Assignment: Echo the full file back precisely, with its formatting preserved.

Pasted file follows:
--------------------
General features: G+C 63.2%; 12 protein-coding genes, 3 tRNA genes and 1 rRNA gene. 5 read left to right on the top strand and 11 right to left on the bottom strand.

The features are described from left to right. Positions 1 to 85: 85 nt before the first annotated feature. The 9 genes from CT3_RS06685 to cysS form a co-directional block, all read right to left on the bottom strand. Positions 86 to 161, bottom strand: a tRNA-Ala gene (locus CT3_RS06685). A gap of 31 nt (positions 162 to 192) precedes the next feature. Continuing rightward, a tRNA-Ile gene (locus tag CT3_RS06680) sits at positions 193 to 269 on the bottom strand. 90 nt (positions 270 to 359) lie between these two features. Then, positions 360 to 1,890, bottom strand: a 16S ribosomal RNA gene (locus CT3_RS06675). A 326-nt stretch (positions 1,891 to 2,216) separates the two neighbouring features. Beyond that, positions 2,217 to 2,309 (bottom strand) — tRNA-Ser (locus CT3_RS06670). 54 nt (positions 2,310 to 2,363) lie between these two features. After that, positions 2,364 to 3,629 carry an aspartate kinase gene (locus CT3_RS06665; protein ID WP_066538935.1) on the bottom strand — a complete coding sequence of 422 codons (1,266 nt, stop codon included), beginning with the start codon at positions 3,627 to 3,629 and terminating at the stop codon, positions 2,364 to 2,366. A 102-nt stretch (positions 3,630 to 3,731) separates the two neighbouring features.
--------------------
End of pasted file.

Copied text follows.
General features: G+C 63.2%; 12 protein-coding genes, 3 tRNA genes and 1 rRNA gene. 5 read left to right on the top strand and 11 right to left on the bottom strand.

The features are described from left to right. Positions 1 to 85: 85 nt before the first annotated feature. The 9 genes from CT3_RS06685 to cysS form a co-directional block, all read right to left on the bottom strand. Positions 86 to 161, bottom strand: a tRNA-Ala gene (locus CT3_RS06685). A gap of 31 nt (positions 162 to 192) precedes the next feature. Continuing rightward, a tRNA-Ile gene (locus tag CT3_RS06680) sits at positions 193 to 269 on the bottom strand. 90 nt (positions 270 to 359) lie between these two features. Then, positions 360 to 1,890, bottom strand: a 16S ribosomal RNA gene (locus CT3_RS06675). A 326-nt stretch (positions 1,891 to 2,216) separates the two neighbouring features. Beyond that, positions 2,217 to 2,309 (bottom strand) — tRNA-Ser (locus CT3_RS06670). 54 nt (positions 2,310 to 2,363) lie between these two features. After that, positions 2,364 to 3,629 carry an aspartate kinase gene (locus CT3_RS06665; protein ID WP_066538935.1) on the bottom strand — a complete coding sequence of 422 codons (1,266 nt, stop codon included), beginning with the start codon at positions 3,627 to 3,629 and terminating at the stop codon, positions 2,364 to 2,366. A 102-nt stretch (positions 3,630 to 3,731) separates the two neighbouring features.